Researchers have generally reported a positive linear relation between rumor anxiety and transmission but less consistent effects of situational anxiety and belief in the rumor. These conclusions, however, are based on relatively few studies that have only analyzed between-subject variance in rumor transmission and often in situations producing only moderate anxiety.We examined rumors stemming from 2 real-world settings: (a) the sudden death of a college student from meningitis and (b) theWashington, DC “sniper” shootings.We analyzed data using multilevel modeling and focused primarily on within-subjects variance. In both studies, we found strong overall effects of belief and typically no overall effect of rumor anxiety. More important, in both studies, a significant Belief × Anxiety interaction occurred. In contrast to past theorizing, the effects of belief were strongest for high-anxiety rumors. Also interesting was a significant curvilinear effect of anxiety at lower levels of belief in Study 1 and a significant main effect of situational anxiety in Study 2.We discuss the important contribution that multilevel modeling can make to the growing literature on rumor transmission.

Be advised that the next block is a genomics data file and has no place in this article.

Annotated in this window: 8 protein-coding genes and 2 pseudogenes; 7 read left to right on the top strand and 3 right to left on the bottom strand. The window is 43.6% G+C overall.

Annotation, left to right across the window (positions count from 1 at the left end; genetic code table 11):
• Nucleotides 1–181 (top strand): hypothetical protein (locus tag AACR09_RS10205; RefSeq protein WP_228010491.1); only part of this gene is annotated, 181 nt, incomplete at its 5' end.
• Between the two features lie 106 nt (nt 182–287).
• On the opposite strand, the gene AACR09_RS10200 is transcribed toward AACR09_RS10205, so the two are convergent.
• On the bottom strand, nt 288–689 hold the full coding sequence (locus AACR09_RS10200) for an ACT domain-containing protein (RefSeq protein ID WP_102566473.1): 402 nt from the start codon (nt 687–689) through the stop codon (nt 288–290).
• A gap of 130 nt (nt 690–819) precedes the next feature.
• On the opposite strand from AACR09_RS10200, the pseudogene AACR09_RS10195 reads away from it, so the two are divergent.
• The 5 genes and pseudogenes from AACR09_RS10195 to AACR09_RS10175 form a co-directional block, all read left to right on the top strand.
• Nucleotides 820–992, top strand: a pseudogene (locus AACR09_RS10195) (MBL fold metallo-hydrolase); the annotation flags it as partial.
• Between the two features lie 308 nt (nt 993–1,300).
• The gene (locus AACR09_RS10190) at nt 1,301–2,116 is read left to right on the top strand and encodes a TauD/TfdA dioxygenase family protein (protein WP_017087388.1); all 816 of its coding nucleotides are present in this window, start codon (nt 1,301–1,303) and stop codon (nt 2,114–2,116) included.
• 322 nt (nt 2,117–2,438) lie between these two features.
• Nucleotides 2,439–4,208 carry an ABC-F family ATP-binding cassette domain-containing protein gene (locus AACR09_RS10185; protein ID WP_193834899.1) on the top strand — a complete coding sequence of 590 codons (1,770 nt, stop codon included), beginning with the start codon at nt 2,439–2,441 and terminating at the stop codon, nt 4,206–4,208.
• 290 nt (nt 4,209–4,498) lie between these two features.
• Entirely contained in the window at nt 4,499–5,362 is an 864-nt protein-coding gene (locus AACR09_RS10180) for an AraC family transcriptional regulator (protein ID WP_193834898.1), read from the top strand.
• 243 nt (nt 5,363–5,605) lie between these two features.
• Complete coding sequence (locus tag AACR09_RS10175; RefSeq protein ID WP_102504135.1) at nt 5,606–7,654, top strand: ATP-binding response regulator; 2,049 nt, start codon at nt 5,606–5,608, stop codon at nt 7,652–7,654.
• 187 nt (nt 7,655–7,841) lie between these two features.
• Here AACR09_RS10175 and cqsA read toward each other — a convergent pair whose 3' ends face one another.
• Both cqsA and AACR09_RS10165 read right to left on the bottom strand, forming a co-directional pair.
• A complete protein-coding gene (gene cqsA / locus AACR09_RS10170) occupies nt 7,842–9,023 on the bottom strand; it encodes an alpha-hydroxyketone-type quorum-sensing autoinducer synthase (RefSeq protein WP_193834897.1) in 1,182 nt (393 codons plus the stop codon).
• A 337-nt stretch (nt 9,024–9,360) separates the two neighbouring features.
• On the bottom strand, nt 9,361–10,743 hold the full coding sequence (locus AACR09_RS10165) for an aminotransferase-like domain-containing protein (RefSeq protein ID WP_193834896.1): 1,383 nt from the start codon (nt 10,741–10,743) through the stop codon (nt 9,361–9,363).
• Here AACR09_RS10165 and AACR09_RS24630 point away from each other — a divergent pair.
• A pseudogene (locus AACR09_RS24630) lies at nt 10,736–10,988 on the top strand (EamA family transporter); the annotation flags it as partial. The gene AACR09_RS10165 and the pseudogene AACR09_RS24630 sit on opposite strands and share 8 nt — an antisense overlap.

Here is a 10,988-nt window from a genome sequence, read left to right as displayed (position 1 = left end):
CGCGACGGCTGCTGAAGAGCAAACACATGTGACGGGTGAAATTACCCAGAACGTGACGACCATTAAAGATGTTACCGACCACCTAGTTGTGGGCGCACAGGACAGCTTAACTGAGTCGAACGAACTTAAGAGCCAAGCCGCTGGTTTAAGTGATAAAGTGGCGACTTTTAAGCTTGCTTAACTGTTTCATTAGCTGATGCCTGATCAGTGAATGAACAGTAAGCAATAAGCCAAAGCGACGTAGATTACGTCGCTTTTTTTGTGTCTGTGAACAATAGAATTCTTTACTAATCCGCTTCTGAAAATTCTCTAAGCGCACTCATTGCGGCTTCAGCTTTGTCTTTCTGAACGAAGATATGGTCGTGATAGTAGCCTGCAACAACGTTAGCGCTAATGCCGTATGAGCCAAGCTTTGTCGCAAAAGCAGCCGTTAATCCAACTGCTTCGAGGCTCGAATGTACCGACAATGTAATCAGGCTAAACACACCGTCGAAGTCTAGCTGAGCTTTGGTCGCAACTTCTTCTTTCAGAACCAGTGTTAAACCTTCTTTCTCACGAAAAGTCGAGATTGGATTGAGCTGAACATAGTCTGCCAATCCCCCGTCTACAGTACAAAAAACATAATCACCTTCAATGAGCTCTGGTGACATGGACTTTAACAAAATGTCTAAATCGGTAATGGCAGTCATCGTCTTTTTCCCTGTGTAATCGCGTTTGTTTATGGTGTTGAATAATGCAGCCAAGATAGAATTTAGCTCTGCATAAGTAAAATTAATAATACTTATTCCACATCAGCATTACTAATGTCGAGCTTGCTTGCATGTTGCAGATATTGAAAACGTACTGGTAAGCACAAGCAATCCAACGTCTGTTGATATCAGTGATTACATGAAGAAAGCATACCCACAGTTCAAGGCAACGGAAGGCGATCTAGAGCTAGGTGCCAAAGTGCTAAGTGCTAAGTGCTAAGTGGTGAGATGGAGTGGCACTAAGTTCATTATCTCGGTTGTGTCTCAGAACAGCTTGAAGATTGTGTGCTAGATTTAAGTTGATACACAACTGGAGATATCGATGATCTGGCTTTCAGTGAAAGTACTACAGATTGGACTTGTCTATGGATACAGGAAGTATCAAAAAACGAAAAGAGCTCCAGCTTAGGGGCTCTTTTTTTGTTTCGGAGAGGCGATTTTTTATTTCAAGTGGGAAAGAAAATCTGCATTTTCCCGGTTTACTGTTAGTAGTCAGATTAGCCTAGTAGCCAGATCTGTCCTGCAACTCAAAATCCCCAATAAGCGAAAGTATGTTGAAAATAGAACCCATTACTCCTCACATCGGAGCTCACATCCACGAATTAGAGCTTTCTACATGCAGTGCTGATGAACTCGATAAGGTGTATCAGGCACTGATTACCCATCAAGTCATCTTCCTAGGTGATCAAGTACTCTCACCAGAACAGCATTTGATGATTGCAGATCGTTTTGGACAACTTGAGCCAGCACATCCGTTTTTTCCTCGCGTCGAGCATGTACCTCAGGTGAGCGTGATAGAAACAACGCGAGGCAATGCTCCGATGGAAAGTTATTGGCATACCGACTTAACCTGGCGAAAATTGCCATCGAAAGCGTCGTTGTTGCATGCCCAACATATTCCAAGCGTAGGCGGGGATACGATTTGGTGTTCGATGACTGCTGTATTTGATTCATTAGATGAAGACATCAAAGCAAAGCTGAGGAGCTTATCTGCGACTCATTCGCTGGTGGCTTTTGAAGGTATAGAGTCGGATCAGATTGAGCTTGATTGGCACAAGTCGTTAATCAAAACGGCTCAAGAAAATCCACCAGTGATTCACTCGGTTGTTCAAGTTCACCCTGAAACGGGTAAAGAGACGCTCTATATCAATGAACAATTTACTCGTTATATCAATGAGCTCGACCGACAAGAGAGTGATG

A Multilevel Analysis of Rumor Transmission: Effects of Anxiety and Belief in Two Field ExperimentsFaculty Publications
Date IssuedJanuary 2006
Date AvailableJuly 2011
PublisherLawrence Erlbaum Associates, Inc.
Creative Commons LicenseCreative Commons Attribution-Noncommercial-No Derivative Works 4.0
Citation InformationBasic & Applied Social Psychology, Mar2006, Vol. 28 Issue 1, p91-100